Staying Safe with Hearing Loss
Hearing loss is a condition which people associate with struggling to hear through conversation However, our hearing offers so much more than that. Sound is what tethers us to the world and informs us about our environment. We hear the sounds around us and all the while our brain is processing the direction and nature of all those sounds. If a sound approaches quickly from behind, we often take for granted the amount of processing our brain does to inform us of the direction and approximate approaching speed. With healthy hearing we are able to hear these sounds in time and react with enough time to move out of the way or react. However, for those with varying degrees of hearing loss, this becomes an issue of safety. This is why those with untreated hearing loss are far more likely to suffer accidents and falls which can lead to hospitalization—especially for an older population which is disproportionately affected by hearing loss. If you struggle with hearing loss here are a few tips to help you protect yourself and keep you and those around, you safe.
It’s standard to have smoke alarms installed in your home and any public space. Fires can spread very quickly, and these alarms can be our first warning to keep us safe and let us know it’s time to get out fast. However, the most common type of hearing loss affecting seniors and those with noise induced hearing loss is high frequency. Those high beeps of most fire alarms might not even be detected by those with this type of loss. To address this issue, it’s important to install fire alarms in your home with flashing lights. In addition, hearing aid users take their hearing out at night, making them less alert to sound and commotion in bed. If this is you, it is recommended to invest in a bed shaker to wake you along with your fire alarm or carbon monoxide detector.
A 2009 study published in Ear and Hearing found that smoke alarms which emitted low-frequency tones were far more affected for older adults with hearing loss while flashing light were effective only about 27 percent of the time. By far the most effective were bed or pillow shakers awaking 80 to 84 percent of participants during the night.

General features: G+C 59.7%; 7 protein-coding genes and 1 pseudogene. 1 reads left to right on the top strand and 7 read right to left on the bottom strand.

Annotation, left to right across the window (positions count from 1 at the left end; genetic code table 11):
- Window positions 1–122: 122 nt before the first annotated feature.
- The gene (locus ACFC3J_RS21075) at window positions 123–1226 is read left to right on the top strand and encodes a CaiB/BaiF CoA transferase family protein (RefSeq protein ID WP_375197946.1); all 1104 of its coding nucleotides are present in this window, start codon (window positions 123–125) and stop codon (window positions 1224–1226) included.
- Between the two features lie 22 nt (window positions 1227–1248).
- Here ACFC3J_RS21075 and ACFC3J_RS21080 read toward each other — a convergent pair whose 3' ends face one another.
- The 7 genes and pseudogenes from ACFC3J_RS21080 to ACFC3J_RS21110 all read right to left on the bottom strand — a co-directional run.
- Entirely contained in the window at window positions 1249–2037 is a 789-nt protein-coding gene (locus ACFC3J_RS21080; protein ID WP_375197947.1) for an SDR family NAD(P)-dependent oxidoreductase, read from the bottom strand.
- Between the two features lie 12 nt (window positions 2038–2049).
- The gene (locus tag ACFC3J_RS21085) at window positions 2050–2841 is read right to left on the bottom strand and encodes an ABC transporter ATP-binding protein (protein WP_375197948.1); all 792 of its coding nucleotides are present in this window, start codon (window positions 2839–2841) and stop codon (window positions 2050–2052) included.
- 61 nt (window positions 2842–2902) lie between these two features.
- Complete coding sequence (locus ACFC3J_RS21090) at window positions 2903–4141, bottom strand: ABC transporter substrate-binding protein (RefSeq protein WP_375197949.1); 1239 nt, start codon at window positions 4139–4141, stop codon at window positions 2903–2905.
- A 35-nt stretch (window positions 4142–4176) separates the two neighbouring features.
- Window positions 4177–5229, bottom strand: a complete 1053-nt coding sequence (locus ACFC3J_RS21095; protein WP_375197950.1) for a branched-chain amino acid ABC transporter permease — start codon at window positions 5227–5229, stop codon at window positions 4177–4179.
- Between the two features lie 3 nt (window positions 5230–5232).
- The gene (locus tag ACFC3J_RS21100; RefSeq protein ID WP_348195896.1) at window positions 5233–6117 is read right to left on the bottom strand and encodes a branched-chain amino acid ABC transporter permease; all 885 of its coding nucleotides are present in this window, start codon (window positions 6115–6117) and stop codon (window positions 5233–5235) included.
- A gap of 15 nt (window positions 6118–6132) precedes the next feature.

Protecting Your Home
If you live alone or feel you are getting up there in years, you are going to want to make sure that you feel safe when you are at home. In addition to carbon monoxide detectors and smoke alarms, you are going to want to have a reliable home security system in place. This can allow you to know if someone enters your home such as an intruder or bugler. However, home alarm systems bring with them some of the same challenges as smoke alarms, in most cases relying on high frequency alarm tones in order to alert. This will be an issue for most people with age related hearing loss, leaving them unaware if someone unexpected enters your home.
If you are finding this to be an issue, invest in a system which is designed for the hearing impaired. This again may come with strobe lights and bed shakers. However, sometimes the alarm isn’t just for you, but for the intruder to know that you are monitoring your house and that the authorities are on their way. Make sure to let the alarm company know that you are hearing impaired when you sign up for the service so they can make sure to offer you features to make the service work for you.
Take Advantage of Hearing Technology
The most single best investment you can make in your safety if you are hearing impaired is to address your hearing. The most common treatment is hearing aids which amplify the sounds you need to hear- including high frequency sounds- sending them down your ear canal so they can reach your brain. When you invest in a properly programed set of hearing aids you can be more aware of your environment and for whatever comes you way. To find out more, make the safe choice and schedule a hearing exam today.